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If you like white wine, chances are that Chardonnay is on your list of favourite wines, because it is an easy wine that is suited to many different types of food pairings. It is also one of the world’s most important wine producing grapes with more than 30 different varieties of the Chardonnay producing grape available to wine makers.

Origins of Chardonnay

Many Chardonnay lovers also like Pinot Noir, which is no surprise because DNA analyses have shown that Chardonnay actually originated from a cross between the Pinot family and a little known grape called Gouais Blanc.

Wine historians assume that the Gouais Blanc grape was brought from Croatia to France where the cross pollination occurred, either by design or accident. The result was the Chardonnay grape, which was apparently named after a local French town in the wine district.

The earliest mention of Chardonnay was by French monks in the 1300s who are believed to have cultivated the vines and produced Chardonnay themselves, most probably as a way to support themselves and the local community.

Why is Chardonnay so popular?

One reason that Chardonnay is so popular is because of its health, reliability and consistency over the centuries. Chardonnay grapes grow best in soil that is high in limestone, chalk and clay and are frequently grown in the US, Australia, NZ, Italy, France and South Africa.

Regardless of where they are grown, Chardonnay is a vigorous vine, producing medium sized bunches of tightly packed golden yellow grapes. They are however, sensitive to changes in the soil types and whilst these changes do not affect the vigour of the vine, they are reflected in the taste of the wine.

One of the notable differences in the taste of Chardonnay is that when the grapes are grown in cold climates the wine tends to have a fruity flavour, whilst in warmer climates it has a sweeter, more honey taste.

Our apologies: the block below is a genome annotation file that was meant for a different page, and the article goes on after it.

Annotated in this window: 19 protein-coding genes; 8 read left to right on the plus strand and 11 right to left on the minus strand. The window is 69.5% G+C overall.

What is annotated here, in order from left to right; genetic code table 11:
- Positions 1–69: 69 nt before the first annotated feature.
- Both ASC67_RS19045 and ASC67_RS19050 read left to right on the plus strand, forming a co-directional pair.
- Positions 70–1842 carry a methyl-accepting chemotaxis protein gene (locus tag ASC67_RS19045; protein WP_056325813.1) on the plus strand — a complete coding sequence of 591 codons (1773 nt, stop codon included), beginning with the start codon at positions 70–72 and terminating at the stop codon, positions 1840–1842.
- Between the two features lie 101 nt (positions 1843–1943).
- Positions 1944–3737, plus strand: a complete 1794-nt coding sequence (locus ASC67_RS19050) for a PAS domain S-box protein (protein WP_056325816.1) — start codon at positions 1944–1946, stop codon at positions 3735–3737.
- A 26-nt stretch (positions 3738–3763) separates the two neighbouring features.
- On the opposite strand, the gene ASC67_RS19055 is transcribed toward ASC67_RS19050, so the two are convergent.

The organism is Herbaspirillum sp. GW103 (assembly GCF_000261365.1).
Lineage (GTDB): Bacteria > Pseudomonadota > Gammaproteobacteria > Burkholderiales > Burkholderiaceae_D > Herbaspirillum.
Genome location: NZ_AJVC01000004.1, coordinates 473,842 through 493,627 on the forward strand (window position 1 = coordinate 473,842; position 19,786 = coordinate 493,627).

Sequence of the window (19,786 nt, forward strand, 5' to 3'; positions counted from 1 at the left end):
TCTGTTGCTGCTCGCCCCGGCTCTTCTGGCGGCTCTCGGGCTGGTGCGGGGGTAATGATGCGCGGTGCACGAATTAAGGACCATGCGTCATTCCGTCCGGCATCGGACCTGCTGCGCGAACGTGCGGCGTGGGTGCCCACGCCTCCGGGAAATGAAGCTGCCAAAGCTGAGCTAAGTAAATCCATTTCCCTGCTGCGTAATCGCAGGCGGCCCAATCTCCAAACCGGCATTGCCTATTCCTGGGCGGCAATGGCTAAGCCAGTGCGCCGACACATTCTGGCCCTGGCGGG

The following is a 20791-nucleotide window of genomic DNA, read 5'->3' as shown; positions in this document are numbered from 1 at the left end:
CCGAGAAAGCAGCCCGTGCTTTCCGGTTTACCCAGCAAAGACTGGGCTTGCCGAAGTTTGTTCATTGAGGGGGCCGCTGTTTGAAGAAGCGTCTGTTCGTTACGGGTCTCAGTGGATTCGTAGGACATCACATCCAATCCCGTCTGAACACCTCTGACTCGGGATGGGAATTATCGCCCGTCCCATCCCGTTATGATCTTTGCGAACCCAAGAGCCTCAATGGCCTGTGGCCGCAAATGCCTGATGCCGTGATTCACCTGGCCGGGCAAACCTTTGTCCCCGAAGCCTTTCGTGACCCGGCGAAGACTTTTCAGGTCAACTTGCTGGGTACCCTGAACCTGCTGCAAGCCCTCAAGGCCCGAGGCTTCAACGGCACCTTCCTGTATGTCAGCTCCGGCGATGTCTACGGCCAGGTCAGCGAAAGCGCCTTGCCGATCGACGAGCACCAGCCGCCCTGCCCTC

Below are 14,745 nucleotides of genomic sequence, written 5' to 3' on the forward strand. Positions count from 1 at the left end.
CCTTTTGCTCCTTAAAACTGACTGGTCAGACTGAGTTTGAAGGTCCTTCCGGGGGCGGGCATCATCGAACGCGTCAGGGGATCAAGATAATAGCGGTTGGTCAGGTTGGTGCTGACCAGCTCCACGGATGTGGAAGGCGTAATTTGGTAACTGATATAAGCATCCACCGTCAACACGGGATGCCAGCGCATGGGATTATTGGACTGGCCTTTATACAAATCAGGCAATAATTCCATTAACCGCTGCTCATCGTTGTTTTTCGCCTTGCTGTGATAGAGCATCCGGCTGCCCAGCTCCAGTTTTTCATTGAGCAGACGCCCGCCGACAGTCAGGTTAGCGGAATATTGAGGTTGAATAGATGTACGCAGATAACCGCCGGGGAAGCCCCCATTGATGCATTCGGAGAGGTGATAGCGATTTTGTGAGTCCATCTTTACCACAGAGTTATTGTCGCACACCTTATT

So you will find that wine connessiours can easily identify the origins of a Chardonnay wine, simply by its taste, as each variation will have a distinct taste depending on where it was grown.

New Zealand Chardonnay wines

Given the climate of New Zealand, it is no surprise that their Chardonnay wines have a crisp acidity balanced by a fruity taste, which is both elegant and robust. The Chardonnay grapes are grown on both the North and South Islands, and mainly along the east coast.

With such a great diversity in climate and soils between the two islands, you can imagine that there is an equal variety in the taste of wines from the different regions. For example, due to the North Island having warmer and more humid summers than the South Island, in the north the grapes are harvested in late February and in the south, during mid-April. This gives the North Island Chardonnays a lighter, crisper taste than those from the South Island, which are more robust and full bodied.

New Zealand’s Chardonnay wines are a perfect match for seafood, poultry, rabbit, cheeses and delicious creamy white garlic sauces. They also go really well with desserts, which are focused on fruit, such as poached pears.

So, next time you want a taste of New Zealand, first select the best chardonnay from Advintage, then light up the Barby, throw on some prawns, crack open some mussels, make a crisp tomato and cheese salad and enjoy all that New Zealand has to offer.

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